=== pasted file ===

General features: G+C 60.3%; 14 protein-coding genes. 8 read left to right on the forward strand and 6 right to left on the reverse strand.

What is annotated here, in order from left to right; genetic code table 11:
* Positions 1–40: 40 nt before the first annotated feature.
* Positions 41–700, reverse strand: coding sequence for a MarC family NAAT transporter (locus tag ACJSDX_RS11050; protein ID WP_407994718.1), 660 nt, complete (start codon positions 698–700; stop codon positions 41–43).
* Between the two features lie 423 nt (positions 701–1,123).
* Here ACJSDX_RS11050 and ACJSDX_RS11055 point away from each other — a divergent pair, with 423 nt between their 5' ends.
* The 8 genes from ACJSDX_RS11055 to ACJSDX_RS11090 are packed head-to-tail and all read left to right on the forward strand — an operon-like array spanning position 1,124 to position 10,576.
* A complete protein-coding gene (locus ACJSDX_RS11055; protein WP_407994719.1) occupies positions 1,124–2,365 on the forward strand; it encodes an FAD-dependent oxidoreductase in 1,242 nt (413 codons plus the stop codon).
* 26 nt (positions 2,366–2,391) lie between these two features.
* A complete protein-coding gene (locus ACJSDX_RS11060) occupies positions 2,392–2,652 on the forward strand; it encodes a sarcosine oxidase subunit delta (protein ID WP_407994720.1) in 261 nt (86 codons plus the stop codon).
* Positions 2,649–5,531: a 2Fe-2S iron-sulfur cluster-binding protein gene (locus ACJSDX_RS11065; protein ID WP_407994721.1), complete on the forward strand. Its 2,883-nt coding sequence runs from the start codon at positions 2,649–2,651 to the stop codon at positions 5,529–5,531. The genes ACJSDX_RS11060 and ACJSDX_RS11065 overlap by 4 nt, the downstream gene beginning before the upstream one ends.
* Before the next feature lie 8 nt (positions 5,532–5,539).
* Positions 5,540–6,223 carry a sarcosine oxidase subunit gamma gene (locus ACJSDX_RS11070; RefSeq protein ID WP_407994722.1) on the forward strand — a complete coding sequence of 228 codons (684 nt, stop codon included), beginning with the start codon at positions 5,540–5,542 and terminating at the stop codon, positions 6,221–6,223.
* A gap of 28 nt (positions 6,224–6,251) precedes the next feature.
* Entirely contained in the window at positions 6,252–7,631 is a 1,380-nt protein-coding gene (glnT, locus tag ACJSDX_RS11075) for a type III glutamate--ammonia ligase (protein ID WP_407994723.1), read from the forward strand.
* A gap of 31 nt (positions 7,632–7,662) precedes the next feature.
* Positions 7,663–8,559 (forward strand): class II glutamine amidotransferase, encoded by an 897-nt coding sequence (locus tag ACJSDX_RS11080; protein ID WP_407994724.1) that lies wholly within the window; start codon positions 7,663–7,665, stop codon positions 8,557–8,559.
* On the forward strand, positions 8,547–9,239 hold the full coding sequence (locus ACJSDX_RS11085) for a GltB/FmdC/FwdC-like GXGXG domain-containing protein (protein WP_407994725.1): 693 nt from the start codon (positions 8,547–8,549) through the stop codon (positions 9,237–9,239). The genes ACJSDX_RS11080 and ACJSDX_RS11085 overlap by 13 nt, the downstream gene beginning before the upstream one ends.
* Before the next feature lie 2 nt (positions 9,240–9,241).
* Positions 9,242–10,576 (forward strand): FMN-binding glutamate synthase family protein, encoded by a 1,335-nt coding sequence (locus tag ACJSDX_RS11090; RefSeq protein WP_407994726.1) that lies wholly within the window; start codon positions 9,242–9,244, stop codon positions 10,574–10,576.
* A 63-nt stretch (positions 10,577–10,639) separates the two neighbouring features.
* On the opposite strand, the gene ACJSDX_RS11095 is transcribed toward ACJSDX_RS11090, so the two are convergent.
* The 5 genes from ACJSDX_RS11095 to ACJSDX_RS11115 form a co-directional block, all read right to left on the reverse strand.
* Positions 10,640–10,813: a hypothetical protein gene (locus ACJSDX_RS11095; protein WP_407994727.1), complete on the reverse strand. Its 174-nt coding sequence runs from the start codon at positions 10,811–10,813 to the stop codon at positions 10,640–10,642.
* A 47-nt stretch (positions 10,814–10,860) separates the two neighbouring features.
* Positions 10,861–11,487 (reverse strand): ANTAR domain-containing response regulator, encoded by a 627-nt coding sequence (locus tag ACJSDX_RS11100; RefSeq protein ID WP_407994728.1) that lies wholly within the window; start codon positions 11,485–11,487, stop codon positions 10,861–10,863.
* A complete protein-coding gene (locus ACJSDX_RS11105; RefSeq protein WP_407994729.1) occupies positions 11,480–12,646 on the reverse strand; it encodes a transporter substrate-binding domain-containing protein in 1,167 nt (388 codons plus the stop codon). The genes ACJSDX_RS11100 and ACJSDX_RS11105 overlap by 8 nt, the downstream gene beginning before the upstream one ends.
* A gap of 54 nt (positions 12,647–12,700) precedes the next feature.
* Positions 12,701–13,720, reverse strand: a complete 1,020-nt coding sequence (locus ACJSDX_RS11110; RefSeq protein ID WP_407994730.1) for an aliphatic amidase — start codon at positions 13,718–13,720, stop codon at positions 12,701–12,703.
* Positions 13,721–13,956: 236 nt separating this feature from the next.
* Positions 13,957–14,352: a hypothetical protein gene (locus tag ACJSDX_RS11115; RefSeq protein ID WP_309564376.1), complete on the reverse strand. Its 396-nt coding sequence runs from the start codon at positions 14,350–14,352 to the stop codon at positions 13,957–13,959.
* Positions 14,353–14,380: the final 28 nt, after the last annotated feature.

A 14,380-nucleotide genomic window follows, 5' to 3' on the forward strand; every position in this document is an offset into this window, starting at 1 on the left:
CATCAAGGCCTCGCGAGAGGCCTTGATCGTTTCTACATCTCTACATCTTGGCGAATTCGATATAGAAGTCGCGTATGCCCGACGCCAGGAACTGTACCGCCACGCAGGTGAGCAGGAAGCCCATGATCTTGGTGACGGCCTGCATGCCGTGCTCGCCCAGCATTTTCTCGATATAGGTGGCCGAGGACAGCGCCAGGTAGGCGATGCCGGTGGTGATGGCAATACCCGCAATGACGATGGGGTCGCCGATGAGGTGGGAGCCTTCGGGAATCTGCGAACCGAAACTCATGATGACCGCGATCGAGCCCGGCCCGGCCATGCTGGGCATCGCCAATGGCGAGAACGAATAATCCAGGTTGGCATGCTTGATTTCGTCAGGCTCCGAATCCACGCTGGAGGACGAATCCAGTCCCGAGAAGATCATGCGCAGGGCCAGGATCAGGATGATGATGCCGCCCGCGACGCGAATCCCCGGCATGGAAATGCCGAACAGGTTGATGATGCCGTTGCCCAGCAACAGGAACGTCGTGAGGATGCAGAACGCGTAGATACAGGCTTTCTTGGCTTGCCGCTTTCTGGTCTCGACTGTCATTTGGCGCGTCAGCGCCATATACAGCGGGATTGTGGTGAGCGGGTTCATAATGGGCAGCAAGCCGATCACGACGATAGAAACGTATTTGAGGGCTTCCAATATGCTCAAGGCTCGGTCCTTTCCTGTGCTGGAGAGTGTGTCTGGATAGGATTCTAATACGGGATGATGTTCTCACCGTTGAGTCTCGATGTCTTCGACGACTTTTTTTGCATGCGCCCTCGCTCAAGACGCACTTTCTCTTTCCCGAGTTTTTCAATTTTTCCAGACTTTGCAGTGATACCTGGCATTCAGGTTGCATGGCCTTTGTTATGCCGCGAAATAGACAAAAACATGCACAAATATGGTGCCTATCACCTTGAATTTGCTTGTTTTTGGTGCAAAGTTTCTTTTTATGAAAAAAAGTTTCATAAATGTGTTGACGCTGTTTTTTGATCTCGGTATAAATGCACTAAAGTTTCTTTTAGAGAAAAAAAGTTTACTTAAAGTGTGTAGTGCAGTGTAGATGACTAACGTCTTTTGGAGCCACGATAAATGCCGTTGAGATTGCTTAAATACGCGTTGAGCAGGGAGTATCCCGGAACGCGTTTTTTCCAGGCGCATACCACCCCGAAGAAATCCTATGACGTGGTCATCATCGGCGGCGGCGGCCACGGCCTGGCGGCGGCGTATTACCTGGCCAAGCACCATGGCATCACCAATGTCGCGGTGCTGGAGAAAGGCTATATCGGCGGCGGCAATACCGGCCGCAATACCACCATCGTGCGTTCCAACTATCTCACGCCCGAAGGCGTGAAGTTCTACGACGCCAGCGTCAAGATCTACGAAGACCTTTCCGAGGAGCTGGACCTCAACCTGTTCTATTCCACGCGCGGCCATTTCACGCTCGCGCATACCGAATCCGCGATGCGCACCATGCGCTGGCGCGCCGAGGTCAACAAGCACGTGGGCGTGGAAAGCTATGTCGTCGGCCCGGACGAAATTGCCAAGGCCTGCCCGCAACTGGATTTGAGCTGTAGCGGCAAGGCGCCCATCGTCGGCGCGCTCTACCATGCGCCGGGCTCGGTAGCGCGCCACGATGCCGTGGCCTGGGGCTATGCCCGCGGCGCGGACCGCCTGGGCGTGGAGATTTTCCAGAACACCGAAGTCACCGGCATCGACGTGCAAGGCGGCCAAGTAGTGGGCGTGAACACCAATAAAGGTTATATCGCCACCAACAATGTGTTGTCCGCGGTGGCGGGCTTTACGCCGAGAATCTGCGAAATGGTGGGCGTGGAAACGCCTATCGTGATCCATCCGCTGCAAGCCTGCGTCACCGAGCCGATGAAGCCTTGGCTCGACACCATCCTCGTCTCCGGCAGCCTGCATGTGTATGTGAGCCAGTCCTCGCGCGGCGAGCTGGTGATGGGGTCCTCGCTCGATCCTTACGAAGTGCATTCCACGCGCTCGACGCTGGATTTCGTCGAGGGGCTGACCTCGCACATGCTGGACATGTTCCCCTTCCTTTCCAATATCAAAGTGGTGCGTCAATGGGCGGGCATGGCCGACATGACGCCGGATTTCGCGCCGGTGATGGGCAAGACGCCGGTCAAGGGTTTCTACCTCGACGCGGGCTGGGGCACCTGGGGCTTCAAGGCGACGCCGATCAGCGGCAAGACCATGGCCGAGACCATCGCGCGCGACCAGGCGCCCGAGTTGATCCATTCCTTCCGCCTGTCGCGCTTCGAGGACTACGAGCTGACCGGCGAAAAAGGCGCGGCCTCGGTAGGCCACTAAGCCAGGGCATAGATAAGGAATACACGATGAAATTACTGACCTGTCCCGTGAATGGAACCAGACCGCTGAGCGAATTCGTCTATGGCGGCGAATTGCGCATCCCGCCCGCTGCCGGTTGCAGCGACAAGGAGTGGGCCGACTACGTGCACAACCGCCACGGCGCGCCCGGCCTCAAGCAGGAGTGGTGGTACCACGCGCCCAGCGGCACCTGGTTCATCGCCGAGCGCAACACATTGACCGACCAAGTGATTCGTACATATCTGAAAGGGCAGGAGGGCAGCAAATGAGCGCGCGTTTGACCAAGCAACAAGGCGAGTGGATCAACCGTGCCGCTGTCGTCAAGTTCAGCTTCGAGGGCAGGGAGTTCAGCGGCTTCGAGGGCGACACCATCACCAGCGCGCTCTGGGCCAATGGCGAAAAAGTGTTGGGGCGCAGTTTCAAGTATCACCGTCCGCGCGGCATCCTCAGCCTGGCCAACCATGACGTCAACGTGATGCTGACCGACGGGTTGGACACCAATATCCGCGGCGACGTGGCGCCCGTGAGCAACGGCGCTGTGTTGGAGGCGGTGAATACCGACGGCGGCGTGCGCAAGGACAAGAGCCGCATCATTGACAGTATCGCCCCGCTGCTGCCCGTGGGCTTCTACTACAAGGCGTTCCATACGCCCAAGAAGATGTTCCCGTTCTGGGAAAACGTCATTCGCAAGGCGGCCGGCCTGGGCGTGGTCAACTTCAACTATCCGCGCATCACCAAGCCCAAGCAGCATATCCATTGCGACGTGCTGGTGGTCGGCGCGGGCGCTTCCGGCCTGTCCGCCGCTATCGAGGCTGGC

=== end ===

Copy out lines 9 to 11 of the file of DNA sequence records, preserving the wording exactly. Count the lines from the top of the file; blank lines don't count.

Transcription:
* 26 nt (positions 2,366–2,391) lie between these two features.
* A complete protein-coding gene (locus ACJSDX_RS11060) occupies positions 2,392–2,652 on the forward strand; it encodes a sarcosine oxidase subunit delta (protein ID WP_407994720.1) in 261 nt (86 codons plus the stop codon).
* Positions 2,649–5,531: a 2Fe-2S iron-sulfur cluster-binding protein gene (locus ACJSDX_RS11065; protein ID WP_407994721.1), complete on the forward strand. Its 2,883-nt coding sequence runs from the start codon at positions 2,649–2,651 to the stop codon at positions 5,529–5,531. The genes ACJSDX_RS11060 and ACJSDX_RS11065 overlap by 4 nt, the downstream gene beginning before the upstream one ends.